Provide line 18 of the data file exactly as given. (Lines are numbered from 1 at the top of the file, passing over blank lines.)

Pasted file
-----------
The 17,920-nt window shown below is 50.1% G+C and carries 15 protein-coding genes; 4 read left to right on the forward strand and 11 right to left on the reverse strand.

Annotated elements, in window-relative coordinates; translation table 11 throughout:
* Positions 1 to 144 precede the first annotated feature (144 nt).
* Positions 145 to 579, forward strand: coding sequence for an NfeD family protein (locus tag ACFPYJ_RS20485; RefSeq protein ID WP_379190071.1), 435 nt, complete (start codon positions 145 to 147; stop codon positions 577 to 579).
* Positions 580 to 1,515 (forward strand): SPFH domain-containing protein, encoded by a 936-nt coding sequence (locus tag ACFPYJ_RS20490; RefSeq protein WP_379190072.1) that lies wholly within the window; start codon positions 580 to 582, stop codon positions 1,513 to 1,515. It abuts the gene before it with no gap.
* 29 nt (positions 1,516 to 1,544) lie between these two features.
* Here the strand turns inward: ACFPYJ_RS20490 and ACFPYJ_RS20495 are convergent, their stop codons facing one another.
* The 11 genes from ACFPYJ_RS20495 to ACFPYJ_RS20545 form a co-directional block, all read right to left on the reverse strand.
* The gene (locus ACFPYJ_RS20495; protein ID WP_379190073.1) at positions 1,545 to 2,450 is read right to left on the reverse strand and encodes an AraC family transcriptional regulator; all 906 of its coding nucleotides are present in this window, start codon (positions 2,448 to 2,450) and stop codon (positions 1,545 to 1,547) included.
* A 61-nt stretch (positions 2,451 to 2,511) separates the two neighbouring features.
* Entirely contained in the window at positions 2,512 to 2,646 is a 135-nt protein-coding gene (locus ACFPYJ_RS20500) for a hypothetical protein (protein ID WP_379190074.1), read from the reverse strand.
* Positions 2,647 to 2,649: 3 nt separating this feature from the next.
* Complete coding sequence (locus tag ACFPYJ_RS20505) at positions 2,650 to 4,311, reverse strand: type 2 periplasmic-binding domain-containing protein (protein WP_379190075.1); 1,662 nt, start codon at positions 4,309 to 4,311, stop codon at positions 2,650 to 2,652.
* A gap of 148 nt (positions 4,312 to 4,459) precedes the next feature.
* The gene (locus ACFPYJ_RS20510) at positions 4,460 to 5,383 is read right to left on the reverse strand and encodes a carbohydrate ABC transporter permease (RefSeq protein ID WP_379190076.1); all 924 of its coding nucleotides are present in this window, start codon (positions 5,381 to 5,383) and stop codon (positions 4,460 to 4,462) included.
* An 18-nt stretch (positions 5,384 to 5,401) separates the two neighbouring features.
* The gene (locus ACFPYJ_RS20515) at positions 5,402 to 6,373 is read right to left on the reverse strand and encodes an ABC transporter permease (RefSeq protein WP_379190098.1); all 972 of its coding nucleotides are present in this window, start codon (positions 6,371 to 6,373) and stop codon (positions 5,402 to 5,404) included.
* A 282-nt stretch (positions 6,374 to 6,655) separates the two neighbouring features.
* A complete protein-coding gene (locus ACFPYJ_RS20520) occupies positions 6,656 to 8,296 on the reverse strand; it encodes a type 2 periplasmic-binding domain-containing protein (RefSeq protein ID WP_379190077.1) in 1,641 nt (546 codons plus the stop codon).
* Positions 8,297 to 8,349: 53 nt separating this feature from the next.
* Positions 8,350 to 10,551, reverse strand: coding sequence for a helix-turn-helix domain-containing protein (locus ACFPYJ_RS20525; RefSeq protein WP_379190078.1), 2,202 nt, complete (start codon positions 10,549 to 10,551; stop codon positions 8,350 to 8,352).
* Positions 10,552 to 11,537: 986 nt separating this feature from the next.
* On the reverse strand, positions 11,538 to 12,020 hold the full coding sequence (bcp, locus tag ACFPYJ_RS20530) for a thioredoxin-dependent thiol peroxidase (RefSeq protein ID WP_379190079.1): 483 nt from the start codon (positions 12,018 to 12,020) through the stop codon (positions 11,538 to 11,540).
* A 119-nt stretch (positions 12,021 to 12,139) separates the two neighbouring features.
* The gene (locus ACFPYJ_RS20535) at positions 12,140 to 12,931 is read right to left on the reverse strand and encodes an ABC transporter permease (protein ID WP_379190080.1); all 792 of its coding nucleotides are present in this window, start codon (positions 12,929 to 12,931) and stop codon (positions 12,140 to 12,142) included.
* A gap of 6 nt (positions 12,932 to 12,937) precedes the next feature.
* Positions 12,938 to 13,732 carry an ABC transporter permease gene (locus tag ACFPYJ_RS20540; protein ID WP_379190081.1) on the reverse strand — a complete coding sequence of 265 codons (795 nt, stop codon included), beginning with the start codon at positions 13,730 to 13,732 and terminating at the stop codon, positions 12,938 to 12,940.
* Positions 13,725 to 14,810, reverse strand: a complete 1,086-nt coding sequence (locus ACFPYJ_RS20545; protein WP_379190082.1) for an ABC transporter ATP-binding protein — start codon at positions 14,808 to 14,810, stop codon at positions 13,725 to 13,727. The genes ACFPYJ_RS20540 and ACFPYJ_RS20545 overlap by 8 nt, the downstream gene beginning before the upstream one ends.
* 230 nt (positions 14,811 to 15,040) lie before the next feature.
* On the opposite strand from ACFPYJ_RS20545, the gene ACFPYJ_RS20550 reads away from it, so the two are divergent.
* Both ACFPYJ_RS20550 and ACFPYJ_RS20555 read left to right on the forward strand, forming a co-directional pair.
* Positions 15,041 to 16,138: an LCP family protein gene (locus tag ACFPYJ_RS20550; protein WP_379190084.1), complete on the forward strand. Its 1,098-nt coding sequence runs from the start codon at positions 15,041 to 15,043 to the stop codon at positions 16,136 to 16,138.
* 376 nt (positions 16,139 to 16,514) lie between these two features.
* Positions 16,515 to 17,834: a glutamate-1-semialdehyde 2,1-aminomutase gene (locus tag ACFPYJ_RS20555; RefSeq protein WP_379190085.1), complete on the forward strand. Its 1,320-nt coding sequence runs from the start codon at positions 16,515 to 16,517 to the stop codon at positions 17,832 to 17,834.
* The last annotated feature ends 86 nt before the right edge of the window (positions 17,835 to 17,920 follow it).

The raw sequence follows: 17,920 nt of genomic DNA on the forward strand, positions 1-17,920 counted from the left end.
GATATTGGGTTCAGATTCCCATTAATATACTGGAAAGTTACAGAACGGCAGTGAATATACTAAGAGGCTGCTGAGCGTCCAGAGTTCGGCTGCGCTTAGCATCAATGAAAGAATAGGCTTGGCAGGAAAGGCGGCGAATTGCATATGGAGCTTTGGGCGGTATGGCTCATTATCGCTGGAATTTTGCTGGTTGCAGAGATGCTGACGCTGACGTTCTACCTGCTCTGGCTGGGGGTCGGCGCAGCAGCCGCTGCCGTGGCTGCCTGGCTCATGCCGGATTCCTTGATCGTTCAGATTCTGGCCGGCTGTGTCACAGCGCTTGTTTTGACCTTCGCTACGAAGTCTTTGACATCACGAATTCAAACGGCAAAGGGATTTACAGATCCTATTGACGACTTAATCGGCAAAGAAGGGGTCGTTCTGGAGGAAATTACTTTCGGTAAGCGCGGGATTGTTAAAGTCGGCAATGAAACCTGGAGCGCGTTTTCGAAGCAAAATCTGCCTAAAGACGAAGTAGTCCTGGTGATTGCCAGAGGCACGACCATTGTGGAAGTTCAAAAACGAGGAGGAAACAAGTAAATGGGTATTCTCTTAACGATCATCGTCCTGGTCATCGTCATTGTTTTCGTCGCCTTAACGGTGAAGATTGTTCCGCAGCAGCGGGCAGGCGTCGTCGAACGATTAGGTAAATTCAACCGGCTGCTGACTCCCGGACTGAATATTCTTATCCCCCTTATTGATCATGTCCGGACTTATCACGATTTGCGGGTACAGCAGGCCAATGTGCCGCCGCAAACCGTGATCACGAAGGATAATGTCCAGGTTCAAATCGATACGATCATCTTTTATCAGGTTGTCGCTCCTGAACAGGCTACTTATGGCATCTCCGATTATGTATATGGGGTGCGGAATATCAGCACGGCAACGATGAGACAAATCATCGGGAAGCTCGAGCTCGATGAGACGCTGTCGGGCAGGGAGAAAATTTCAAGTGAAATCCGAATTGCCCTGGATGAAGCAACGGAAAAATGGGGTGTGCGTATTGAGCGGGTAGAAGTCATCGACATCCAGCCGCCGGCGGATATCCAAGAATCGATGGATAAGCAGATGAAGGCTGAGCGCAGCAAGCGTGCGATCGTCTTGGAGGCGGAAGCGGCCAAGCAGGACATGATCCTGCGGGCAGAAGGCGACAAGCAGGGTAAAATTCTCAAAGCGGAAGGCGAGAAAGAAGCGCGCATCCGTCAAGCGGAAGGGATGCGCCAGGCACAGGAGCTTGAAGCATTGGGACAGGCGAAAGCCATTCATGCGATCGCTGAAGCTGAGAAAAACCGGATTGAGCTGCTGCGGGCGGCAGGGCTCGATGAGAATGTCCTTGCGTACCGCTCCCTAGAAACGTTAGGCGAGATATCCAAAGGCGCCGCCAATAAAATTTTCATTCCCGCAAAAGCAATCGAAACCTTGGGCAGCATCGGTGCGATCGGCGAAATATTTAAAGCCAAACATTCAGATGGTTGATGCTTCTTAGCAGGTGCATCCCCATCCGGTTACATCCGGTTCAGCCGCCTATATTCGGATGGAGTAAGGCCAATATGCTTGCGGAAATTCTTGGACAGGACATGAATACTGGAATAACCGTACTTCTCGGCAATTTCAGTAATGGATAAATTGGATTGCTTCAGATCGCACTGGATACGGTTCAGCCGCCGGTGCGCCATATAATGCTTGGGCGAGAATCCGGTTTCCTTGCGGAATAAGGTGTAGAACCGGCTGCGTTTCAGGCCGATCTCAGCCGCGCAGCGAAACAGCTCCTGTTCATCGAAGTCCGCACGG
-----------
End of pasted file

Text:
* A 282-nt stretch (positions 6,374 to 6,655) separates the two neighbouring features.